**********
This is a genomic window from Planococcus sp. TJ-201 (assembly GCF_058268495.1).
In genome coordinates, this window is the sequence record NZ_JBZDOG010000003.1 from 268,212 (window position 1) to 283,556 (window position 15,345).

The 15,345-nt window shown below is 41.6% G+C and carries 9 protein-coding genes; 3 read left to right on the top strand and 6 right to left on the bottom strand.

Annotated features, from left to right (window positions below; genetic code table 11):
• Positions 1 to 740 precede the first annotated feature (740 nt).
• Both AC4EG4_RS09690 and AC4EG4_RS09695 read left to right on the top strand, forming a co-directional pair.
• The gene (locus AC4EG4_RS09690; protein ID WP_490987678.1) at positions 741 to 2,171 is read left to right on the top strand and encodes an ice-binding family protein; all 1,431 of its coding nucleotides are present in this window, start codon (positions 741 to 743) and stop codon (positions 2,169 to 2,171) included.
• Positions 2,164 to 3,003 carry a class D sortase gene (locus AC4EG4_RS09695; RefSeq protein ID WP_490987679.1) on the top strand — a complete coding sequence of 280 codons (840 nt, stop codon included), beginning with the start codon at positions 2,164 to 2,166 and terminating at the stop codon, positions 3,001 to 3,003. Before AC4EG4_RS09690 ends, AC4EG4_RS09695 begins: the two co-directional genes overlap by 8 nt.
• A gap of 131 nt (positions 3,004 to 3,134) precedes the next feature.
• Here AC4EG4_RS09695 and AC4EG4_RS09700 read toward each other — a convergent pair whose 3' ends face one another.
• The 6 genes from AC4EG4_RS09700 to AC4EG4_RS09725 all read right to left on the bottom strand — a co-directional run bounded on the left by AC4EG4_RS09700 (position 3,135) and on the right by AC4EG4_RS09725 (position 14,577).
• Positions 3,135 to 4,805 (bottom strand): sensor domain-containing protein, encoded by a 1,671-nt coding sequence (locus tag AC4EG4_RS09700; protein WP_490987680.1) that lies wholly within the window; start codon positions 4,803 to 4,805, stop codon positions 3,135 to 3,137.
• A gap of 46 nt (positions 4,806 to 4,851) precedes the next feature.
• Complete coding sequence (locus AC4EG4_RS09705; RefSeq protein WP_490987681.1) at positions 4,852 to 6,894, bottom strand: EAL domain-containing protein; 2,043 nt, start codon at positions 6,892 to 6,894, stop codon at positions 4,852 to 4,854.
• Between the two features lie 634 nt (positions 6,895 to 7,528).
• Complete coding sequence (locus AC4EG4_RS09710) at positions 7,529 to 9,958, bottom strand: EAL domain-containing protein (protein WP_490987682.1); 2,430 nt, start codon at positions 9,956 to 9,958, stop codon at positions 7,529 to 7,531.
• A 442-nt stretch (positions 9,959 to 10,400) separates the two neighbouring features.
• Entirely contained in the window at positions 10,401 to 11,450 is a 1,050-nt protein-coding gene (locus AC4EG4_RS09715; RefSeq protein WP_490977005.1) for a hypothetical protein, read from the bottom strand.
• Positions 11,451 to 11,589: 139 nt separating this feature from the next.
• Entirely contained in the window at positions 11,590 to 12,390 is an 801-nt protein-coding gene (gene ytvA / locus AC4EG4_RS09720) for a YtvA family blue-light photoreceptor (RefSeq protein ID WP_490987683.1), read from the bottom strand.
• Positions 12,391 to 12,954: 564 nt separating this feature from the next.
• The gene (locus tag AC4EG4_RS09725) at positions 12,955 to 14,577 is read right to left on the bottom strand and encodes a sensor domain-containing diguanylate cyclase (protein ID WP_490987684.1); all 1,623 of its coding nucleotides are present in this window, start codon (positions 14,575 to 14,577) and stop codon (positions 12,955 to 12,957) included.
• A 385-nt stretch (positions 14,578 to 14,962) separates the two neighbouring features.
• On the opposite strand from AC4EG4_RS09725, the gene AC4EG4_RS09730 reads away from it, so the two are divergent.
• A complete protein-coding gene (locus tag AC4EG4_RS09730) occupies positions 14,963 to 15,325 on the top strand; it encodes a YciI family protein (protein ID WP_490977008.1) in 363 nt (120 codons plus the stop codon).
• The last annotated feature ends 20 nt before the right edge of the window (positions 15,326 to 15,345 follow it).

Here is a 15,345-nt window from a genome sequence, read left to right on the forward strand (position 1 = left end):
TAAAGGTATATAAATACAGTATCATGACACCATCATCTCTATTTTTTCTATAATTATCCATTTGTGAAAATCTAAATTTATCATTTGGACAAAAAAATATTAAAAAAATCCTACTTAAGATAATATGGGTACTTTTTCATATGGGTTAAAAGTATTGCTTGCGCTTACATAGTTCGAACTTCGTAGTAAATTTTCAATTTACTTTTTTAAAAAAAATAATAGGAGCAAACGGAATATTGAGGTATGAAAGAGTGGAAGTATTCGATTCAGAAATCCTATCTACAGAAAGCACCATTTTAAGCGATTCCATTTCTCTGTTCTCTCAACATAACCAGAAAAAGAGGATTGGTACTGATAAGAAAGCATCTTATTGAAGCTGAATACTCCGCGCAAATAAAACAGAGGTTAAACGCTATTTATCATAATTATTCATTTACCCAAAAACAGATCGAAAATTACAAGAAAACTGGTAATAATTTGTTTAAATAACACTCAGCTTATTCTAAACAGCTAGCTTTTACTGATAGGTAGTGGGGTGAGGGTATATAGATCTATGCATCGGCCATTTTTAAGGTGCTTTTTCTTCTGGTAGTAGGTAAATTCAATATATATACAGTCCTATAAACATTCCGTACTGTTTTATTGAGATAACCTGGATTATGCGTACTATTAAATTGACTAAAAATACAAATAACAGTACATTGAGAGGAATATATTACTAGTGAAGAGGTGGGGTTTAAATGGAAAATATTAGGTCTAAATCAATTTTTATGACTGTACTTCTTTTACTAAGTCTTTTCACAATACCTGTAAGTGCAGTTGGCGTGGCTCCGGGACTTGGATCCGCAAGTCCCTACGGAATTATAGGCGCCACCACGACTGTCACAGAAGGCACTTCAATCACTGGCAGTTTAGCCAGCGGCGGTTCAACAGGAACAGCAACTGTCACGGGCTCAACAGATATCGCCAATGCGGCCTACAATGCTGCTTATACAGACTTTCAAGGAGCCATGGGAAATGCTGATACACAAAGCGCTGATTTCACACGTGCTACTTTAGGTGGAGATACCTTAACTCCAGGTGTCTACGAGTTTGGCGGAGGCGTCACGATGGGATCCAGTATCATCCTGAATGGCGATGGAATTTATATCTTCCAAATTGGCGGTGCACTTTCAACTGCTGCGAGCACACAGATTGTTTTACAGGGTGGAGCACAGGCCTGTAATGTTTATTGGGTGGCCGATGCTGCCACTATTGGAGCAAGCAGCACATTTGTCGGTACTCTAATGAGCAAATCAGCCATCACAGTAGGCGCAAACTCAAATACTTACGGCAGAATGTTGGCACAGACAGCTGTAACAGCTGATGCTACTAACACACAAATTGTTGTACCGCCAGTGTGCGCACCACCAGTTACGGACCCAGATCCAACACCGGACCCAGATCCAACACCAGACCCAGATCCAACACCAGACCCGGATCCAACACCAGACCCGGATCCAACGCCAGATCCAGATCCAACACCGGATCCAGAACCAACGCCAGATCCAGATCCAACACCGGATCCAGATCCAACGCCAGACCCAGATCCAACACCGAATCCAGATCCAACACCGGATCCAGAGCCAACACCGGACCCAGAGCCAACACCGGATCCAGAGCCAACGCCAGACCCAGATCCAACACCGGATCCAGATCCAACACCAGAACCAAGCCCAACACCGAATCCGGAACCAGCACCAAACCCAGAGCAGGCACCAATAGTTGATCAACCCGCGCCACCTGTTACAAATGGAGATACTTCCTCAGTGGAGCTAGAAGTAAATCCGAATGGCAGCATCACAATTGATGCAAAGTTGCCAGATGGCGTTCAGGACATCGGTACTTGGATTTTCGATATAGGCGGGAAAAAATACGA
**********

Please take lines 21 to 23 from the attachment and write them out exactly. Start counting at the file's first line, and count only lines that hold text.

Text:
• Positions 12,391 to 12,954: 564 nt separating this feature from the next.
• The gene (locus tag AC4EG4_RS09725) at positions 12,955 to 14,577 is read right to left on the bottom strand and encodes a sensor domain-containing diguanylate cyclase (protein ID WP_490987684.1); all 1,623 of its coding nucleotides are present in this window, start codon (positions 14,575 to 14,577) and stop codon (positions 12,955 to 12,957) included.
• A 385-nt stretch (positions 14,578 to 14,962) separates the two neighbouring features.